7 Ways Navies Can Optimize Tactical Data Link System Integration

 Link 16, Link 11 Navy Aircraft Carrier

Interoperable tactical data link (TDL) systems are essential components of fully integrated naval communications systems on both manned and unmanned naval platforms. All naval command, control, and communications (C3) systems rely on tactical data link systems and standards to either transmit, relay, or receive critical data.

TDL interoperability enables tactical data to be shared between operators in real-time on manned platforms and enables data from unmanned platforms to be integrated into the C3 data streams. True tactical communications interoperability across all naval assets facilitates a common, mission-critical view of surface, subsurface, air, and space environments.


7 ways to optimize TDF integration on naval platforms Infographic




Difficulties of Developing Integrated TDL Systems

There are many TDL standards and systems used in naval communication technology. It’s therefore not surprising that successful system integration is vital to effective communications. Increasingly, TDL gateways and translators are being integrated on all naval platforms. This integration is a key consideration in naval commissioning, building, deployment, and maintenance programs, but does not come without its challenges.

Development Time and Cost

Unfortunately, TDL system integration has typically been a lengthy, costly, and resource-intensive custom process. Multiple tactical data link solutions from a variety of vendors are available, with varying versions too, which leads to increased integration and interoperability challenges.

Multiple Standards

The evolution of existing standards and the advent of new ones brings advanced capabilities to the warfighter while also presenting significant integration challenges.

For example, an aircraft carrier may support multiple tactical data link standards for a variety of communication requirements:

  • Link 11 and Link 22 systems for situational awareness
  • Link 16 systems for electronic warfare, imagery, free text, mission management, voice, friendly ID, and command and control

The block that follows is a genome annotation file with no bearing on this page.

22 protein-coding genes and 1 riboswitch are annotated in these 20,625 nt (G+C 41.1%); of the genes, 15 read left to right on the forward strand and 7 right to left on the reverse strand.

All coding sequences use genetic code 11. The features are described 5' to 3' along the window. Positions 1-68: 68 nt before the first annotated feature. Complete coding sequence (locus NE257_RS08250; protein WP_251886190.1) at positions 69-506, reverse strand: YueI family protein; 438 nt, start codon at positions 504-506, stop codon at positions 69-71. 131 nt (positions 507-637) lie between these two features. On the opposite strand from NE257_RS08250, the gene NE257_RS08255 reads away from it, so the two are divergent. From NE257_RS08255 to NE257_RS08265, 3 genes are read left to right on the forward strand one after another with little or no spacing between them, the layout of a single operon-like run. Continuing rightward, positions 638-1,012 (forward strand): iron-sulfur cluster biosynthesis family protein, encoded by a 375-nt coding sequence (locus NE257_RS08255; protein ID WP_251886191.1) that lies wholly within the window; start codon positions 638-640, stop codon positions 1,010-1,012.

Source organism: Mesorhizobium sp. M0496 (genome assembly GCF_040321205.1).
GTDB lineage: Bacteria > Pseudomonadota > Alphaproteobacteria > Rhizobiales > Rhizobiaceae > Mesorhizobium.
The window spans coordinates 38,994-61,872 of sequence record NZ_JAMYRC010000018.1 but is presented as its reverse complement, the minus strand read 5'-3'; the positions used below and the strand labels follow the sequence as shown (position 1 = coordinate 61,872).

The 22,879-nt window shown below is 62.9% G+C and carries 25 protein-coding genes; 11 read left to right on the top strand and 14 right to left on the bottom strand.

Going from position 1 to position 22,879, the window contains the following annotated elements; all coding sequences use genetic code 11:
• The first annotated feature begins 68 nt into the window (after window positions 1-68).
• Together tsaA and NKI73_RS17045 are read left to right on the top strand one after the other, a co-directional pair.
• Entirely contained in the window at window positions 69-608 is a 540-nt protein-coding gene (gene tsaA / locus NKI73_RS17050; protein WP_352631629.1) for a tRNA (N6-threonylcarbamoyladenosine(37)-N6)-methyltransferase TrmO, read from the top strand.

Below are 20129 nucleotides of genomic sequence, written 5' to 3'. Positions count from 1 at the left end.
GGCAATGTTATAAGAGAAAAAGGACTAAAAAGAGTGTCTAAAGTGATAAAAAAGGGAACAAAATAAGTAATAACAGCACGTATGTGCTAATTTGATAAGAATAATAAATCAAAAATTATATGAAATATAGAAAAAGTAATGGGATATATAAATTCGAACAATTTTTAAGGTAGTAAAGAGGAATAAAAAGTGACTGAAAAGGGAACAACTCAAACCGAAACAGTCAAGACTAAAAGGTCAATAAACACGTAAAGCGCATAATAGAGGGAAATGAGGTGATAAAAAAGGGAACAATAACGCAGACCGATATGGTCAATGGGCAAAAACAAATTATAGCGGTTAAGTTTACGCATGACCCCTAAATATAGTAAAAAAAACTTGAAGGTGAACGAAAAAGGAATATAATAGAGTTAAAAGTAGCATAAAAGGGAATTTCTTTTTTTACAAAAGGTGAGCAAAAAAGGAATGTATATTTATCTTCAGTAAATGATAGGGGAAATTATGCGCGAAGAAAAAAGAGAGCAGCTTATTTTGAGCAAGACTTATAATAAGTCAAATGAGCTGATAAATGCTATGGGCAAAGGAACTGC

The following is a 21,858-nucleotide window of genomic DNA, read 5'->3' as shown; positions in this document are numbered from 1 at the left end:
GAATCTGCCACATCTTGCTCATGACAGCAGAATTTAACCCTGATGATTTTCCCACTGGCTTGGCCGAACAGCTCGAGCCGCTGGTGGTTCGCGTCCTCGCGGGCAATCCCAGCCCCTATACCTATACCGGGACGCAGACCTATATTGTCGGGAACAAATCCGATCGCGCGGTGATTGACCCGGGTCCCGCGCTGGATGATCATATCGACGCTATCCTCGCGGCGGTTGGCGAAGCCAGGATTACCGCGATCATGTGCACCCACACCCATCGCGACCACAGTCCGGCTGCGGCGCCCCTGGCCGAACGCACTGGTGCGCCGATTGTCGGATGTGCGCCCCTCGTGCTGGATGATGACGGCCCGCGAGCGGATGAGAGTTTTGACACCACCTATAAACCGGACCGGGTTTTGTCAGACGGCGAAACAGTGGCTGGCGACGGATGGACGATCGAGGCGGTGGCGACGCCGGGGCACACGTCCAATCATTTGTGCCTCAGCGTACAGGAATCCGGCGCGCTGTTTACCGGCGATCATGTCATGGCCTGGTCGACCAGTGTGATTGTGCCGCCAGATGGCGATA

• Variable Message Format (VMF) systems for communication with fighters

The sheer number of different standards, and versions of each, requires system integrators to have deep knowledge of each standard – which is unlikely given their complexity.

Training Requirements

Training costs increase with the number of standards supported as personnel must be properly equipped to operate the different tactical data link systems. From technicians to communications personnel and operations specialists, all must have the necessary knowledge and training to confidently execute their tasks. When multiple tactical data links are in use, training complexity rapidly increases.

Optimizing Tactical Data Link Integration

Off-the-shelf naval data link systems offer several advantages to mitigate interoperability and integration challenges.  In this infographic, we talk about the 7 ways to enhance tactical data link integration on naval platforms including:

  1. Reducing custom engineering efforts
  2. Simplifying integration processes
  3. Ensuring full interoperability

Curtiss-Wright is a leading provider of solutions that simplify and modernize tactical data communications while reducing program risk, costs, and time to deployment. Download the infographic, explore our products and solutions, or take a deeper dive and download our white paper on Simplifying TDL Integration on Naval Platforms to learn more about how tactical data link interoperability enhances situational awareness while reducing maintenance and upgrade costs.